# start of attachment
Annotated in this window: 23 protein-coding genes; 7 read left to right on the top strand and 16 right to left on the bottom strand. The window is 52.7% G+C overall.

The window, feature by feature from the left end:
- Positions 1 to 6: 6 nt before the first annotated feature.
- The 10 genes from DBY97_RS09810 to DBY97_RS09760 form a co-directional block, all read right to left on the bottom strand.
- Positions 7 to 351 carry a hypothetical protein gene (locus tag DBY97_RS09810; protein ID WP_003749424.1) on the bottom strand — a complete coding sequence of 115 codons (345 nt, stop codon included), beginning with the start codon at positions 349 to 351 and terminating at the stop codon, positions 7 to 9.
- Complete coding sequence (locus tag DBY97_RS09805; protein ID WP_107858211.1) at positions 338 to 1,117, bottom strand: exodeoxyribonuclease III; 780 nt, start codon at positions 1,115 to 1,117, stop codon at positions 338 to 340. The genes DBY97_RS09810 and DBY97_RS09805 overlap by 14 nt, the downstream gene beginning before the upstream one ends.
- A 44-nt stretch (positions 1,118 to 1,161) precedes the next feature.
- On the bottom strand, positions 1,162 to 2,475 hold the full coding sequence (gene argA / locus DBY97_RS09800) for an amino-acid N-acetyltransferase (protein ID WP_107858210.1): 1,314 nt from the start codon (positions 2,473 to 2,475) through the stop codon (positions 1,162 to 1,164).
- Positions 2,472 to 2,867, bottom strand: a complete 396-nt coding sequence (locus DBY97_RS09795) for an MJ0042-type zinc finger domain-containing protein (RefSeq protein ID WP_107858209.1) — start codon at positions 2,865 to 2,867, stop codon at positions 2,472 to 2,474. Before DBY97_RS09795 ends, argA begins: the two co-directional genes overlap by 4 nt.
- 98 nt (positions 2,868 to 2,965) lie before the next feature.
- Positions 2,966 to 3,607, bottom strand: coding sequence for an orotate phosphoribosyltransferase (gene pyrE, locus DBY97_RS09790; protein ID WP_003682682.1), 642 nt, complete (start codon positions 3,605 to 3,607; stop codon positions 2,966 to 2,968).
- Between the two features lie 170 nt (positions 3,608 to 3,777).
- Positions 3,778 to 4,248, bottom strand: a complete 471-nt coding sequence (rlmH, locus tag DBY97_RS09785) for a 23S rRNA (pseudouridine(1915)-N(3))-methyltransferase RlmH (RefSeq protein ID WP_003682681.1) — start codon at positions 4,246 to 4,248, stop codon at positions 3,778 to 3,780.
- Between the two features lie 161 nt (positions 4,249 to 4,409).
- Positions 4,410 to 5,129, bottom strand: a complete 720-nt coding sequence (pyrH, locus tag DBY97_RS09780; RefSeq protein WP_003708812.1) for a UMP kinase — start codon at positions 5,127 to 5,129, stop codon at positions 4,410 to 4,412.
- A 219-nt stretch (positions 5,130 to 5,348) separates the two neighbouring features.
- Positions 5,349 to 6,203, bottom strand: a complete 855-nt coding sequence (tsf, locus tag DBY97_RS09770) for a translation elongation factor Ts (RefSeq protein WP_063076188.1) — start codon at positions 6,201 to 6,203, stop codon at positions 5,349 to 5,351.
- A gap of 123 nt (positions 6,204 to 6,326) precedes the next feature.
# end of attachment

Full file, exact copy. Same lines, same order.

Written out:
Annotated in this window: 23 protein-coding genes; 7 read left to right on the top strand and 16 right to left on the bottom strand. The window is 52.7% G+C overall.

The window, feature by feature from the left end:
- Positions 1 to 6: 6 nt before the first annotated feature.
- The 10 genes from DBY97_RS09810 to DBY97_RS09760 form a co-directional block, all read right to left on the bottom strand.
- Positions 7 to 351 carry a hypothetical protein gene (locus tag DBY97_RS09810; protein ID WP_003749424.1) on the bottom strand — a complete coding sequence of 115 codons (345 nt, stop codon included), beginning with the start codon at positions 349 to 351 and terminating at the stop codon, positions 7 to 9.
- Complete coding sequence (locus tag DBY97_RS09805; protein ID WP_107858211.1) at positions 338 to 1,117, bottom strand: exodeoxyribonuclease III; 780 nt, start codon at positions 1,115 to 1,117, stop codon at positions 338 to 340. The genes DBY97_RS09810 and DBY97_RS09805 overlap by 14 nt, the downstream gene beginning before the upstream one ends.
- A 44-nt stretch (positions 1,118 to 1,161) precedes the next feature.
- On the bottom strand, positions 1,162 to 2,475 hold the full coding sequence (gene argA / locus DBY97_RS09800) for an amino-acid N-acetyltransferase (protein ID WP_107858210.1): 1,314 nt from the start codon (positions 2,473 to 2,475) through the stop codon (positions 1,162 to 1,164).
- Positions 2,472 to 2,867, bottom strand: a complete 396-nt coding sequence (locus DBY97_RS09795) for an MJ0042-type zinc finger domain-containing protein (RefSeq protein ID WP_107858209.1) — start codon at positions 2,865 to 2,867, stop codon at positions 2,472 to 2,474. Before DBY97_RS09795 ends, argA begins: the two co-directional genes overlap by 4 nt.
- 98 nt (positions 2,868 to 2,965) lie before the next feature.
- Positions 2,966 to 3,607, bottom strand: coding sequence for an orotate phosphoribosyltransferase (gene pyrE, locus DBY97_RS09790; protein ID WP_003682682.1), 642 nt, complete (start codon positions 3,605 to 3,607; stop codon positions 2,966 to 2,968).
- Between the two features lie 170 nt (positions 3,608 to 3,777).
- Positions 3,778 to 4,248, bottom strand: a complete 471-nt coding sequence (rlmH, locus tag DBY97_RS09785) for a 23S rRNA (pseudouridine(1915)-N(3))-methyltransferase RlmH (RefSeq protein ID WP_003682681.1) — start codon at positions 4,246 to 4,248, stop codon at positions 3,778 to 3,780.
- Between the two features lie 161 nt (positions 4,249 to 4,409).
- Positions 4,410 to 5,129, bottom strand: a complete 720-nt coding sequence (pyrH, locus tag DBY97_RS09780; RefSeq protein WP_003708812.1) for a UMP kinase — start codon at positions 5,127 to 5,129, stop codon at positions 4,410 to 4,412.
- A 219-nt stretch (positions 5,130 to 5,348) separates the two neighbouring features.
- Positions 5,349 to 6,203, bottom strand: a complete 855-nt coding sequence (tsf, locus tag DBY97_RS09770) for a translation elongation factor Ts (RefSeq protein WP_063076188.1) — start codon at positions 6,201 to 6,203, stop codon at positions 5,349 to 5,351.
- A gap of 123 nt (positions 6,204 to 6,326) precedes the next feature.